What I love about Monstress involves more than just the main characters. I am in love with the world. There’s a richness to it, a complexity beyond the surface not often seen in graphic novels. This richness arises from the political and historical background that informs the actions of the characters in Monstress and carries through in the art style. Sana Takeda’s art is beautiful. It is a mixture of art nouveau, art deco, and Japanese mechanica all interwoven with a thread of the traditional manga aesthetic. After reading the book, I know I will go back and examine every picture for details I missed. There’s also an added layer of diversity in the story. I don’t think I’ve seen so many female characters in roles of power, and in this story, it works without seeming odd or forced. Witches and monstresses have been part of literature and mythology for centuries, and they are usually worse than their male counterparts. Monstress is no different. You’ll also find that characters are diverse in terms of ethnicity, species, and sexuality.
I can’t wait to read volume 2 when it comes out. If you like graphic novels that are not only beautiful but stuffed with action, then Monstress is for you.

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Book Review: Magic Bitter, Magic Sweet

mbms
Title: Magic Bitter, Magic Sweet by Charlie N. Holmberg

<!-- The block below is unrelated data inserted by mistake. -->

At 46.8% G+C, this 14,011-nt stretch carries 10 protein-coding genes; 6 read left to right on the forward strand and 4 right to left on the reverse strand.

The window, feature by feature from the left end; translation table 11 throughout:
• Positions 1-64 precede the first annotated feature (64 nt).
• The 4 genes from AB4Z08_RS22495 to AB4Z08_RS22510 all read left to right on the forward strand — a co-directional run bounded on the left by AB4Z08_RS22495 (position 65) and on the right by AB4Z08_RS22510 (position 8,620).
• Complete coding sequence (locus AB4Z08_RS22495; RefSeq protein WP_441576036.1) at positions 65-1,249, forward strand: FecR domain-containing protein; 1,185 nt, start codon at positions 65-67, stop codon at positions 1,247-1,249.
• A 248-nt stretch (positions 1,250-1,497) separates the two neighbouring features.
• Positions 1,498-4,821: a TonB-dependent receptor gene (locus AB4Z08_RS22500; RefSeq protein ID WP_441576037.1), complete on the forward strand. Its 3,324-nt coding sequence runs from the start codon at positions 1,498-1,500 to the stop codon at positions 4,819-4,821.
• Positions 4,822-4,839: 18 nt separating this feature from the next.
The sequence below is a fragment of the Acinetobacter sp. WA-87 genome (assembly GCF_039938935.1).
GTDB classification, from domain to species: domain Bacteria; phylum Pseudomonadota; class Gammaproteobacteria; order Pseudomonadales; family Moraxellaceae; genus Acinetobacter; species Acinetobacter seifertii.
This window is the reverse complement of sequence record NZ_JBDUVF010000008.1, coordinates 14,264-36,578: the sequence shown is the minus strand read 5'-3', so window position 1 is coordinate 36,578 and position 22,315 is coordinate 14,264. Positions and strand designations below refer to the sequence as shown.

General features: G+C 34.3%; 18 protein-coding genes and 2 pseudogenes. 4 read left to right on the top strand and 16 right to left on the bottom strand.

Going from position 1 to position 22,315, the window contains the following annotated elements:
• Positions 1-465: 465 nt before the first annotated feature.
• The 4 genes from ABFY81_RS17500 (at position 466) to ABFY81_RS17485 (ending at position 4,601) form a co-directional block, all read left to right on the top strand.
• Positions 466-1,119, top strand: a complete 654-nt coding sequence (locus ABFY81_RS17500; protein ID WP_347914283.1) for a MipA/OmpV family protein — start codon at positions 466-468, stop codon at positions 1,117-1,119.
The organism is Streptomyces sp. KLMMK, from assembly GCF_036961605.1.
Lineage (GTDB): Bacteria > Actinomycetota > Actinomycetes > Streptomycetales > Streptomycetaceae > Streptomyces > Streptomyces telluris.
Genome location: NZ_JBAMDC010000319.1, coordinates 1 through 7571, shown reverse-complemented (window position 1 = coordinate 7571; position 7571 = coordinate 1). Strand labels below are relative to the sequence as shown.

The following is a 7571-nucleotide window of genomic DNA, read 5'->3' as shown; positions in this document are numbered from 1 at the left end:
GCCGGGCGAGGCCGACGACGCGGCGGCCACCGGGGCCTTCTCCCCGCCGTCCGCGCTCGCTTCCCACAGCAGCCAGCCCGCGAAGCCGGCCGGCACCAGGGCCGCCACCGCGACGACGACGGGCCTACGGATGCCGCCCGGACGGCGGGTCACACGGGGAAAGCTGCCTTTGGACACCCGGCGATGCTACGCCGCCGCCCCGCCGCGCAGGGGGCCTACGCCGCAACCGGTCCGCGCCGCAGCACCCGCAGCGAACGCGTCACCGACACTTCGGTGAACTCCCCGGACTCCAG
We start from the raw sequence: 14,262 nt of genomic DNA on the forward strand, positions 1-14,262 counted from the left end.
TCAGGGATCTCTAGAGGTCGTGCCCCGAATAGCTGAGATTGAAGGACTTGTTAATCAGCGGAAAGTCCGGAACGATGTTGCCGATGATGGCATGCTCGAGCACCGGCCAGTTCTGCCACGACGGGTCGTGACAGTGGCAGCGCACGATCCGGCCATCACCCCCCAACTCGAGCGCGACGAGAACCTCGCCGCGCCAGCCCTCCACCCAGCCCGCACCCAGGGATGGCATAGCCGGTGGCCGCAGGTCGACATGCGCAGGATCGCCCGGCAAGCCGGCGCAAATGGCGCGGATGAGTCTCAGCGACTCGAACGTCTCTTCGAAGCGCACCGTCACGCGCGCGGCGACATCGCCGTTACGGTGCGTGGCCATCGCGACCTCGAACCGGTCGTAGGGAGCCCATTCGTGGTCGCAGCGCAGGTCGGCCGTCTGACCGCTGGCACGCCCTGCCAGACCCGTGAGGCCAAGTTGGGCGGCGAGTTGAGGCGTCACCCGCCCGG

Genre: Fantasy

Rating: ♥ ♥

TL;DR: Magic Bitter, Magic Sweet is a fantasy story that features magic and a hundred pages of Sisyphean punishment that made it a tough read that was not redeemed by a quick and clean ending.


I received a copy of this book through Net Galley in exchange for an honest review.

Magic Bitter, Magic Sweet opens with the tale of Maire, who is able to enchant magical treats in her bakery, but Maire is more than she appears. Four years ago she appeared in town as if dropped from the heavens with no memory of who she was besides her name. Soon, Maire finds herself a slave, sold to a strange and primitive master who forces her to create magical treats while holding her wholly under his control. To be free and find her true identity, Maire must trust otherworldly beings and escape the clutches of her captor.

When I saw Magic Bitter, Magic Sweet on Net Galley, I was incredibly excited. I have Holmberg’s Paper Magician series on my to-be-read pile and thought I would love this based on the description, but I found MBMS to drag horribly and I nearly gave up around 30%.

The majority of the book is mostly Maire suffering at the hands of her captor. It reads like Sisyphus pushing his boulder up hill only to have it roll back. Maire gets instructions from the mysterious, ethereal Fyel on how she can possibly escape, and instead, she doesn’t do it, which leads to more suffering. I read through all of her tasks, cursing her for her stupidity and feeling very little sympathy for her. Poor battered, maimed Maire is a glutton for punishment, and I was completely over it by the halfway point. At the very end, when Maire is putting the pieces together from her memory, all of her tasks seem to have a purpose, but every pointless task is made relevant and done with within a few paragraphs. It was too clean and not worth the hundred pages of drudgery for the reader.